Acoustical Studies of Some Derivatives of Azomethines in Methanol and N, N-Dimethylformamide at 303....

Kapil Bhesaniya, Shipra Baluja

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Acoustical Studies of Some Derivatives of Azomethines in Methanol and N, N-Dimethylformamide at 303.15 K

Kapil Bhesaniya1, Shipra Baluja1,

1Physical Chemical Laboratory, Department of Chemistry, Saurashtra University, Rajkot, India


The acoustical parameters of some synthesized azomethines have been studied from ultrasonic velocity and density measurement at different concentration in methanol and dimethyl formamide at 303.15 K. The apparent adiabatic molar compressibilities and apparent molar volume were also evaluated. The results provide useful information about solute-solute and solute-solvent interactions and are of significant help in understanding the behavior of synthesized compounds in solutions.

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Cite this article:

  • Bhesaniya, Kapil, and Shipra Baluja. "Acoustical Studies of Some Derivatives of Azomethines in Methanol and N, N-Dimethylformamide at 303.15 K." Physics and Materials Chemistry 1.1 (2013): 1-4.
  • Bhesaniya, K. , & Baluja, S. (2013). Acoustical Studies of Some Derivatives of Azomethines in Methanol and N, N-Dimethylformamide at 303.15 K. Physics and Materials Chemistry, 1(1), 1-4.
  • Bhesaniya, Kapil, and Shipra Baluja. "Acoustical Studies of Some Derivatives of Azomethines in Methanol and N, N-Dimethylformamide at 303.15 K." Physics and Materials Chemistry 1, no. 1 (2013): 1-4.

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1. Introduction

Azomethines are an important class of compounds, which is becoming increasingly important due to their broad spectrum of biological activities [1, 2, 3, 4]. Literature survey shows that many azomethines are known to exhibit antibacterial [5, 6], antifungal [7] and cytotoxic [8] and anticonvulsant [9] activities.

In continuation of our ongoing program of research [10, 11, 12, 13], this paper reports the systematic measurement of thermodynamic properties of synthesized biologically active azomethines in polar aprotic and protic solvents. The present study is undertaken to determine experimentally density and sound velocity of solutions of different substituted azomethines in N, N-dimethylformamide and methanol at 303.15 K. With this data, the apparent adiabatic molar compressibility and apparent adiabatic molar volumes are computed.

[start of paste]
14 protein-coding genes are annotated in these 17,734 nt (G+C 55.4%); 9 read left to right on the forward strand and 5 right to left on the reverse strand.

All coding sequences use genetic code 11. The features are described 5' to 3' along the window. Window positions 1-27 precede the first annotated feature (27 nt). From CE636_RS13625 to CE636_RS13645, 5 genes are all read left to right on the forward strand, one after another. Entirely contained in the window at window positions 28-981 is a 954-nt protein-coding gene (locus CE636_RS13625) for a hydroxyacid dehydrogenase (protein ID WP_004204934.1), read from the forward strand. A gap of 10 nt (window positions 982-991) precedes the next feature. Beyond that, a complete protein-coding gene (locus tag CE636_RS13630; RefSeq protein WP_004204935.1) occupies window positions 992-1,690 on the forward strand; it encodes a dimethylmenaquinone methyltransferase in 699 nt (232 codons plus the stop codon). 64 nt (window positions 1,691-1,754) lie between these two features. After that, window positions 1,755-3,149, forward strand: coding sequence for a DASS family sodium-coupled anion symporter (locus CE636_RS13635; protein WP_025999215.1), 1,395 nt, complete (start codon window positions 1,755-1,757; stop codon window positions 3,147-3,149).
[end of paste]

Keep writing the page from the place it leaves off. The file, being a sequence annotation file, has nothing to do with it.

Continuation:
2. Experimental

A mixture of 4-(oxiran-2-ylmethoxy) benzaldehyde (0.01M) and different aromatic amines (0.01M) in 1, 4-Dioxan was refluxed for 9-10 hours in presence of few drops of concentrated HCl as catalyst. After the completion of reaction, the reaction mass was poured into crushed ice and crude product was isolated. The purity of compounds was checked by thin layer chromatography and the characterization was done by IR, 1HNMR and Mass spectral data.

The synthesized azomethines derivatives were recrystallized in methanol and characterized by IR, NMR and Mass spectra. Figure 1 shows the general structure of azomethines.

The solvents, methanol and Dimethylformamide (DMF) used in this study were of LR grade and were purified by the procedure described in the literature [14].

Figure 1. General Structure of Azomethines derivatives

The solutions of azomethines were prepared in methanol/ DMF over a wide range of concentrations. The densities of pure solvents and their solutions were measured by using a single capillary Pyknometer, made of borosil glass having a bulb capacity of 10ml. The ultrasonic velocity of pure solvents and their solutions were measured by using Single Crystal Variable Path Ultrasonic Interferometer operating at 2MHz. The accuracy of density and velocity are ± 0.0001 g/cm3 and ± 0.1% cm/sec respectively. All the measurements were carried out at 303.15K. The uncertainty of temperature is ± 0.1K and that of concentration is 0.0001 moles /dm3.

3. Results and Discussion

According to Newton-Laplace equation [15, 16] the isentropic compressibility of solution κS, is a function of density (ρ) and sound velocity (U).

which provides the link between thermodynamics and acoustics.

The solvation number (Sn) can be calculated according to the equation

where X is the number of grams of solute in 100gm of the solution. M1 and M2 are the molecular weights and κS1 and κS are isentropic compressibility of solvent and solute respectively.